When Is It Time to Take a Break From Therapy?

Medically reviewed by: Erika McElroy, Ph.D.
Tuesday, June 7 2022

The therapeutic process is a journey — one that looks, feels, and is different for every individual. As you progress through therapy, you may have questions surrounding "how do I take a break from therapy?" or "when should I start scaling back on therapy appointments?" If you've been on the journey for a while, you might find it challenging to stop and zoom out to see all of the progress that you've made. Here are a few ways you can work with your therapist to see if it's time for you to step back from therapy.  

Length of therapy is different for everyone

How long therapy lasts is different for each person. It depends on how they’ve progressed in their therapy journey and other factors, such as their physical health.  

One well-cited study shows that half of patients improved after eight sessions and 75% improved after six months. However, people with serious mental health conditions or chronic physical health conditions may need more therapy sessions and for longer periods of time, sometimes for 6 to 12 months. Some people may need mental health support their entire lives. People with chronic conditions may be working with a psychiatric provider for medication management while they pause talk therapy. But their therapy journey is ongoing and taking a pause does not mean the end of their journey.  

When you end therapy is up to you and your therapist. Together, you’ll determine whether you’ve achieved the goals you set at the beginning and if it’s time to move on. 


Scaling back on therapy appointments

If you’ve been in therapy for a while and you’re feeling like you’ve made a good amount of progress, then it may be a sign that you're ready to lower the amount of sessions you need. If you've been going to therapy weekly, you can talk to your therapist about scaling back to bi-monthly appointments or even once a month. 

Throughout this transition, it can be helpful to keep a journal of your thoughts, feelings, and any other issues that arise between sessions so that you can bring them up to your therapist. Know that feeling good 100% of the time may not be a realistic goal, but having the tools to deal with stressful situations or moments when you’re not at your best can help you get through the rough spots as you scale back.


Taking a full break from therapy

A full pause from therapy can be beneficial, as it allows you to gain some perspective on your unique healing process and put into practice the work you’ve done in therapy. If you set goals and intentions at the beginning of your journey, check back in with those to see if you've made the progress you set out to make.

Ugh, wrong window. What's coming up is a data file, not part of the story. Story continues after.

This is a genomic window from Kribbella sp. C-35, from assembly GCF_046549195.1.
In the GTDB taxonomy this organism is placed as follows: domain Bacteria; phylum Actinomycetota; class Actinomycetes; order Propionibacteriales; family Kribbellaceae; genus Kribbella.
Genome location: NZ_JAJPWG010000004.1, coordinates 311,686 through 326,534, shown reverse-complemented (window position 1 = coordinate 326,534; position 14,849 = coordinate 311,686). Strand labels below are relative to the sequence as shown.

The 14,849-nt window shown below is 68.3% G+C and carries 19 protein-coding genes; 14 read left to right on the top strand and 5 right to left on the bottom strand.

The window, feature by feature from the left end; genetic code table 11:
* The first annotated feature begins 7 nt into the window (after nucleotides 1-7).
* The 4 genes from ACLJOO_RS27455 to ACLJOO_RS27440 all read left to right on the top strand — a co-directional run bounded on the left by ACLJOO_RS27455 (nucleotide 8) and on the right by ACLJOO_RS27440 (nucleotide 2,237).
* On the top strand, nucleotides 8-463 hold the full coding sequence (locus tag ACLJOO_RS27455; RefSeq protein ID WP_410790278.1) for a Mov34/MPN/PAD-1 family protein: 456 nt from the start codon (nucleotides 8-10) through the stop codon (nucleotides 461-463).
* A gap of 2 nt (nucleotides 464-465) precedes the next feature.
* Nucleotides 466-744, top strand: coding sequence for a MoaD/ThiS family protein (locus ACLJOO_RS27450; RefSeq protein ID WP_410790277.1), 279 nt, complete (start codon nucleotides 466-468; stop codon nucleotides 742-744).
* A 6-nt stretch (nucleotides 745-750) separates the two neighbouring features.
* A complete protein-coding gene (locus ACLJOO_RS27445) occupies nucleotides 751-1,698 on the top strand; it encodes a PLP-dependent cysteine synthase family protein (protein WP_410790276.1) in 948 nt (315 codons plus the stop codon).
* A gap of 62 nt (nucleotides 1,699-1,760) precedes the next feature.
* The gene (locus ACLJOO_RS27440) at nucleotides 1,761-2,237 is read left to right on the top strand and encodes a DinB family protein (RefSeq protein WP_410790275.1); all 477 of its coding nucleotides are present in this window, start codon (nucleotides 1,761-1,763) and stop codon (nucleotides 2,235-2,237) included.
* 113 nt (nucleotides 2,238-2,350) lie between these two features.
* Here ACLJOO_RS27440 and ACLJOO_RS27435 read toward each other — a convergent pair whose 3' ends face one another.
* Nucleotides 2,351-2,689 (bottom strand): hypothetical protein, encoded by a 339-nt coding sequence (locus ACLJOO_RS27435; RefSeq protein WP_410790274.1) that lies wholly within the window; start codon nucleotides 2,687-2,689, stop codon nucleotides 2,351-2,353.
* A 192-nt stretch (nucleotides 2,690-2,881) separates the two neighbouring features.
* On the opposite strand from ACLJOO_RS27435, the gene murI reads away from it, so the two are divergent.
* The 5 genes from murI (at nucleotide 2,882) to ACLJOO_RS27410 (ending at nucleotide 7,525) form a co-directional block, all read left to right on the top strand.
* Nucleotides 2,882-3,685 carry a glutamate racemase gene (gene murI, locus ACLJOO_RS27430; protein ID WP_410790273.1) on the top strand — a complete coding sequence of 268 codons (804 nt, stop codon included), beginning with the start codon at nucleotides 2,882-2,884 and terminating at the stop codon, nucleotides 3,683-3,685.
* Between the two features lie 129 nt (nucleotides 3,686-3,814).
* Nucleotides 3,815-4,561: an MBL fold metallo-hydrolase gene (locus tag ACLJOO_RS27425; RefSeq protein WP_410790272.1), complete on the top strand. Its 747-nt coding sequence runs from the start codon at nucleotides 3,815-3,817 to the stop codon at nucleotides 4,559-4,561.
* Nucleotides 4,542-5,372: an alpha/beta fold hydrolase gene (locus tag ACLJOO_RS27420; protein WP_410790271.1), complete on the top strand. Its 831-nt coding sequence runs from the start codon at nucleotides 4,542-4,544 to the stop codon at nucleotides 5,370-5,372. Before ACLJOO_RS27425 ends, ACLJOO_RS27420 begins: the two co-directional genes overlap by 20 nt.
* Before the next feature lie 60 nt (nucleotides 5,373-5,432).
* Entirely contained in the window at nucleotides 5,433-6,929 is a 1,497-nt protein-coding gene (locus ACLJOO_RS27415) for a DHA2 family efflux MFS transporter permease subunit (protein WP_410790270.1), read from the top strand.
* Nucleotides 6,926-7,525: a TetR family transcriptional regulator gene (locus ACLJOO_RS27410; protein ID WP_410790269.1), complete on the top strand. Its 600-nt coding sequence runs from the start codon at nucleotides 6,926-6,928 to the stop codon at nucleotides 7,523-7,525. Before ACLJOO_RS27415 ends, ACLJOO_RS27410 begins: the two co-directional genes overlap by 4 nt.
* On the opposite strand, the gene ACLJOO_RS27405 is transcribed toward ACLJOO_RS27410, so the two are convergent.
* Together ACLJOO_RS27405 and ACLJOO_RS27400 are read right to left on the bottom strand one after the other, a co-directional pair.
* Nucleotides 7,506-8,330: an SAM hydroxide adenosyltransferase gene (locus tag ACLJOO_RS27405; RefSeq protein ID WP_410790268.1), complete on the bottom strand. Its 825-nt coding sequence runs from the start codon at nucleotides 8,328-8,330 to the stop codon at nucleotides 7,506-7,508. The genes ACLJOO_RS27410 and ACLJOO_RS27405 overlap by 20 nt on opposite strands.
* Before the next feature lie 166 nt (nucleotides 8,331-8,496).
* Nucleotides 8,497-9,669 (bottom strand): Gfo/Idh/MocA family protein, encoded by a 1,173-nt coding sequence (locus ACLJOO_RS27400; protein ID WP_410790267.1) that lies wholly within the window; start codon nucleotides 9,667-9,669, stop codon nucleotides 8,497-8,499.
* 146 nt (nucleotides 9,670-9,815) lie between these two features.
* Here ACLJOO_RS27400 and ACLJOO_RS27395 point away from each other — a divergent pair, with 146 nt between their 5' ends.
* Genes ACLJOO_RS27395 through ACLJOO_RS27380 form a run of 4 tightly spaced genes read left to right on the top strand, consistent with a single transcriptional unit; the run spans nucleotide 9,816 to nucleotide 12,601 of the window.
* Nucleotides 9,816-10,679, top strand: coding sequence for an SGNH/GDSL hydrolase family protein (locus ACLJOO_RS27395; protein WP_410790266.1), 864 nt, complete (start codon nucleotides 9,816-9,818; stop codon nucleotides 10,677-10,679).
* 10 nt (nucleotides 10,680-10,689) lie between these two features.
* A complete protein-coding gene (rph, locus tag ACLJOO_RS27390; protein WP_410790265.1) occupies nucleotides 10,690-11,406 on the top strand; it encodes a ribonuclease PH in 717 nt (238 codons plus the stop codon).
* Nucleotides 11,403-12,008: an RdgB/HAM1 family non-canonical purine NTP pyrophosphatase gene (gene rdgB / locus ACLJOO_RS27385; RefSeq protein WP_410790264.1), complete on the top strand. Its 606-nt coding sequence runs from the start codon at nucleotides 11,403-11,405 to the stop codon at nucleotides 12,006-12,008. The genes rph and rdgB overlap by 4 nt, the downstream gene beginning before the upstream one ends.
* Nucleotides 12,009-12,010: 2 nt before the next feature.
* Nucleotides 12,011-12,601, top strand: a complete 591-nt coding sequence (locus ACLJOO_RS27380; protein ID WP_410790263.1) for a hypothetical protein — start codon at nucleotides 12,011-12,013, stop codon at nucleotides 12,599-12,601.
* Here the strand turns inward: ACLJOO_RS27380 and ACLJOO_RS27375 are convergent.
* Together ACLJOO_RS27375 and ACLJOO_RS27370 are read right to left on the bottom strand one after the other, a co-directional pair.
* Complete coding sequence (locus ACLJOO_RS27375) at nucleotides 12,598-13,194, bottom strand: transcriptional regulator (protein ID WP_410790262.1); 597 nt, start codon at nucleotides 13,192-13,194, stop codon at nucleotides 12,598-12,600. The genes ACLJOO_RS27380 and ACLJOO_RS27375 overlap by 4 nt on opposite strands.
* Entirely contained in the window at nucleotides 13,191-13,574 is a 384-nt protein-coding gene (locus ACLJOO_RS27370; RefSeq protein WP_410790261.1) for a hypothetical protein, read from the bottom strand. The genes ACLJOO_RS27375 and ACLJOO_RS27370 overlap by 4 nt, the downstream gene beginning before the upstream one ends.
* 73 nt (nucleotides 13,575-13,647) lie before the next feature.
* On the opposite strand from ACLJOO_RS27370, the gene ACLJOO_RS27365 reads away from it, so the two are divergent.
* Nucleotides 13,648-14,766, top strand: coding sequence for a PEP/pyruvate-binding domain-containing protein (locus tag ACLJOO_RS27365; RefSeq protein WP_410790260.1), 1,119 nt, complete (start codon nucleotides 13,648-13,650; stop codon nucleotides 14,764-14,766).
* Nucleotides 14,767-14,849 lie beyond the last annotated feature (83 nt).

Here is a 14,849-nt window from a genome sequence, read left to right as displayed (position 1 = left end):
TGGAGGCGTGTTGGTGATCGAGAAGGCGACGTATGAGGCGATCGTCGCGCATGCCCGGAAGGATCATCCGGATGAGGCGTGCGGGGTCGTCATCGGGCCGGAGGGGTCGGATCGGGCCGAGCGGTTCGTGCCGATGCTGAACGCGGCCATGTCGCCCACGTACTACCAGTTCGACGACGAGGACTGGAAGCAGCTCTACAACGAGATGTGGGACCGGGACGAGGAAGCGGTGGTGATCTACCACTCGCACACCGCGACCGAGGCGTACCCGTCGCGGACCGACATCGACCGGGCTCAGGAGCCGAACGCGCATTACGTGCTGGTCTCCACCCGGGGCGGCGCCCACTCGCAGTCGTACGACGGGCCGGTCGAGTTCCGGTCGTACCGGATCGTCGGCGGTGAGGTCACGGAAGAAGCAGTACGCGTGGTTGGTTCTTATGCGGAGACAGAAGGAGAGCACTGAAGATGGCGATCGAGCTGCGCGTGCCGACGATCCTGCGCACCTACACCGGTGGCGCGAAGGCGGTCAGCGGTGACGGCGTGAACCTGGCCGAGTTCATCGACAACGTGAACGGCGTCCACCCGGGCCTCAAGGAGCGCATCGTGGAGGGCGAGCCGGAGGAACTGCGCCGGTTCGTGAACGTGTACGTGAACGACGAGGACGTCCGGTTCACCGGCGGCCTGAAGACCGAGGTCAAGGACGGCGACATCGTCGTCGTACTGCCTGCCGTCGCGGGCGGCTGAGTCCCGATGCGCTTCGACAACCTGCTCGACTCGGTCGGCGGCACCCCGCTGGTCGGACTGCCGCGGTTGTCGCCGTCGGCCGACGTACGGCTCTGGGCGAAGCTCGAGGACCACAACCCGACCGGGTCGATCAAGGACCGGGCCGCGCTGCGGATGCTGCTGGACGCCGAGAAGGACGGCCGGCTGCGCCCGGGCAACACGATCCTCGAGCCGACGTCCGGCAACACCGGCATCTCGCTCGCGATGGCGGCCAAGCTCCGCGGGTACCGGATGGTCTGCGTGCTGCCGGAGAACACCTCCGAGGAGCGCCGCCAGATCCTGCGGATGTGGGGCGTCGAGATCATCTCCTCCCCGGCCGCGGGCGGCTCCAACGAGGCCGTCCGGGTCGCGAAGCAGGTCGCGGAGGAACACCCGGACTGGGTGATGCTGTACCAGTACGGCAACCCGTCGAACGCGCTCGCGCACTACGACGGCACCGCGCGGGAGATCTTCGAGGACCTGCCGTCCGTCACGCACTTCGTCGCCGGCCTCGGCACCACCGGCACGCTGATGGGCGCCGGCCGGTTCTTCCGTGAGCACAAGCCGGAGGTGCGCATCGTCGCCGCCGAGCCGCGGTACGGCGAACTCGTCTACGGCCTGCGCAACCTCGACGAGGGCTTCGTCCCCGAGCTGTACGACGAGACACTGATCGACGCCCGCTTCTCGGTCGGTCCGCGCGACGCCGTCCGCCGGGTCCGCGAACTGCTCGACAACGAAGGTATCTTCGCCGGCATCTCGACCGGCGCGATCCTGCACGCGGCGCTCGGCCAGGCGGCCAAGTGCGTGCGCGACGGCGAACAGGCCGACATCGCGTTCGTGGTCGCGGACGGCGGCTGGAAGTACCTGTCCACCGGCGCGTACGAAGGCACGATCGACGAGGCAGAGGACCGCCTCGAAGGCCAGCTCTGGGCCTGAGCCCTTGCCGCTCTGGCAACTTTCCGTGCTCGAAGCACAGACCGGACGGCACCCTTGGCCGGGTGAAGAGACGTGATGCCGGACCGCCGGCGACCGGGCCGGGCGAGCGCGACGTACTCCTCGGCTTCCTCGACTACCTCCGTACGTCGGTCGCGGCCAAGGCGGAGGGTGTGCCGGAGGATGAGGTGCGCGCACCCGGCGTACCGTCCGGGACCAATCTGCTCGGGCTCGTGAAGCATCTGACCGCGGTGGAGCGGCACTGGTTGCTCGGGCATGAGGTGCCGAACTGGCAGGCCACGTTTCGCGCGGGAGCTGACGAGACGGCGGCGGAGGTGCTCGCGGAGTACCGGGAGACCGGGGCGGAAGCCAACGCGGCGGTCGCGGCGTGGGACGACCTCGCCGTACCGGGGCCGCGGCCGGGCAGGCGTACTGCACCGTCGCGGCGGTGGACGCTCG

If you are ready to take a break, let your therapist know as soon as you can so you can agree how to transition out of therapy and maintain your mental health. Remember that you don’t have to be completely free of your issues or typical symptoms to take a full pause from therapy, but you should always plan ahead with the right tools so you can be ready to get through the rough spots, or know when it’s time to go back to therapy.

Being prepared for triggers as you scale back therapy

Start by identifying resources and coping skills you’ll use when a particular issue, negative thought pattern, strong feeling state, or triggers arise. Going over all of these resources and writing them down in one of your last few therapy sessions can help you feel more confident and empowered while you’re on a full pause. 

Discuss with your therapist and list your support system of family, friends, and other resources, and how you will use those during your break from therapy.  

It’s also a good idea to know what your red flags are, so you know when to use the tools you learned in therapy or when you need to return to therapy


What happens after therapy?

Therapy isn’t a one and done process. Just like how you see your primary care doctor for regular checkups, you can do the same with your therapist. You might want to see your therapist again a couple of weeks or a month after your last session to wrap things up. You also don’t have to wait for a crisis to see your therapist again. Sometimes you just might need a booster session to remind yourself what you learned before.

After the last therapy session and the months that follow, some people may have feelings of grief and loss for their time during therapy and may miss their therapist. This is a part of a natural process of letting go of the relationship with your therapist.  

Always be open and talk to your therapist about where you are with therapy, whether it’s taking a brief break or if you are ready to discontinue therapy. Therapists always want what is best for you and can help you transition successfully out of therapy if you think the time is right.

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